In the end, I was forced to change my appearance, move to another town, take an unlisted phone number. To literally disappear. I dropped friends that knew him. I stopped going anywhere I thought I might run across him. The one time I did meet him in public, he murdered me with his eyes. Fortunately, I was with a large group of people at the time. They never noticed my hands were shaking under the table as I laughed and celebrated with them. Thank God he never figured out my class schedule or I would have dropped out of school, too. He never crossed the legal line. He never did anything that could be traced back to him. I had no recourse through the law. Because we’d previously had a relationship, I got little to no support from anyone—and no one believed me when I said I feared for my life.

    For ten years after this stalking incident, I blamed myself. I couldn’t understand how I could have been so stupid not to see this man for the psychopath that he was. How my judgment could have been so wrong. Because I’d failed to see him for what he was and protect myself from someone like him, I didn’t trust my judgment with anyone else. It took me that long to finally risk going out with someone again. I am happy to say that I am in a committed relationship with a man who understands where I am coming from for reasons of his own. But that’s not my story to share.
    What this letter does is help me understand that I did nothing wrong. And that is the most important reason for sharing it. That is why, despite hemming and hawing and drafting and erasing this comment many times, I am taking the plunge and thanking you for posting it.

  8. I appreciate you writing this so much. I am a 25 year old man. I am currently in recovery for sex-addiction. Part of my recovery right now is admitting the wrongs I have done to others. My heart breaks for the women I have hurt. I am working to apologize to them, and tell them that I know I wronged them. I do not expect that to heal their hurts, but I do hope it helps. And ironically enough, my fiance has been hurt in similar ways by other guys who used her for her body and called it a relationship. I pray that your son would understand this letter and it would go viral. People need to hear your words as principles to live by and warnings for what does and could happen. Thank you agian.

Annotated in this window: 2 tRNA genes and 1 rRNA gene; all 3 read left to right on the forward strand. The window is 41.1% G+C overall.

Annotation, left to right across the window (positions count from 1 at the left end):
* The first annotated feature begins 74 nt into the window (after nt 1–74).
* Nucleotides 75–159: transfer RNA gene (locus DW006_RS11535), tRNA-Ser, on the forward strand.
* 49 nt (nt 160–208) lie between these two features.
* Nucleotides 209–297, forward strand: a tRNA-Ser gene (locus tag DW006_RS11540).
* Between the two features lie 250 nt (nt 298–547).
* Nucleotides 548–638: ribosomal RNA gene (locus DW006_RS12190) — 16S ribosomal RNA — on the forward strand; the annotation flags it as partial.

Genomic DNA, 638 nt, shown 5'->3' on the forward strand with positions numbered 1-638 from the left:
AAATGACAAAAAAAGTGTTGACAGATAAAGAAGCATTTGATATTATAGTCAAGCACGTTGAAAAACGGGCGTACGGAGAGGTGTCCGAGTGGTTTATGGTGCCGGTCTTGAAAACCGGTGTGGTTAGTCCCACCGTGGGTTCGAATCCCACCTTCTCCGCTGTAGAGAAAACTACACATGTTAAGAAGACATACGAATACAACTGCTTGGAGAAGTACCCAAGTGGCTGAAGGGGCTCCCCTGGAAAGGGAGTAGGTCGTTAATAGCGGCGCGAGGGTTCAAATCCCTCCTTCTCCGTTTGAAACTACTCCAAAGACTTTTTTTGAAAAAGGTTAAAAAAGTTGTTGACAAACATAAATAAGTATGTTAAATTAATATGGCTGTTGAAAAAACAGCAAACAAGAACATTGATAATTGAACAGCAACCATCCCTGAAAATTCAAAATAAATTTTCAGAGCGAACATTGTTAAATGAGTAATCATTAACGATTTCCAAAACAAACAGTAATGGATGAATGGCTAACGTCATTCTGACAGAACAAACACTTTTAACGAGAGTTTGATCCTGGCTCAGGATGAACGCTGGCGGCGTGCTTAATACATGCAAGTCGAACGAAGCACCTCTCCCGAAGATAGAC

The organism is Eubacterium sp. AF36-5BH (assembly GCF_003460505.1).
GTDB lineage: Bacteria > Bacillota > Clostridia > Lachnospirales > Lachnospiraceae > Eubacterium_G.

• Dustin, thank you for your kind comments, they mean a lot to me. I wish you every good thing in your recovery and in your continuing relationship. FW

  9. Indeed, quite a few people find having to explicitly ask about everything a turnoff.
    That’s why there are such things as non-verbal cues.

    This is the issue I’m having with some of these articles I’ve been reading about consent. We’re telling our kids (well, really lets be honest here, just our sons) that they should ask for verbal consent when trying to escalate things sexually. But if we’re being completely honest, how many people literally ask for verbal consent each and every time they have sex? I’m guessing probably no one, so we can’t be completely literal in what we are saying. I’m guessing most people who have had sex usually reached that point through a serious of non-verbal cues letting their partners know it was ok to take it to the next level, but none of that nuance is seen in some of these articles. And just as you suggest, I’ve heard women say its actually a turn off when men verbally ask for permission.

    So what are we trying to do? Are we attempting to establish a new precedent where all sexual activity is preceded by verbal consent? If so are the people who are preaching this really practicing what they teach? Are they really behind closed doors, asking their wives and husbands for verbal consent each and every time they make love? If not, then we need to approach this issue with our children using some level of nuance.

  10. This is a brilliant letter, and if more parents had this kind of candid non-hysterical dialogue with their sons and daughters about sex education then society would be a much safer and more enlightened place. But a lot of commenters here are being wilfully obtuse. This is an individual letter to the son of an individual person about how best to conduct himself in a decent and respectful way in his future sexual relationships, with women. No doubt, as a parent, she has had and will have many other discussions with him about self-respect and respect for others, including men. But this is one letter, about one specific issue; one which (as can be seen in the myriad of court cases, press articles, misunderstandings, minimal conviction and report rates, differences of opinion etc…) is an important thing we need to discuss right now, as a society.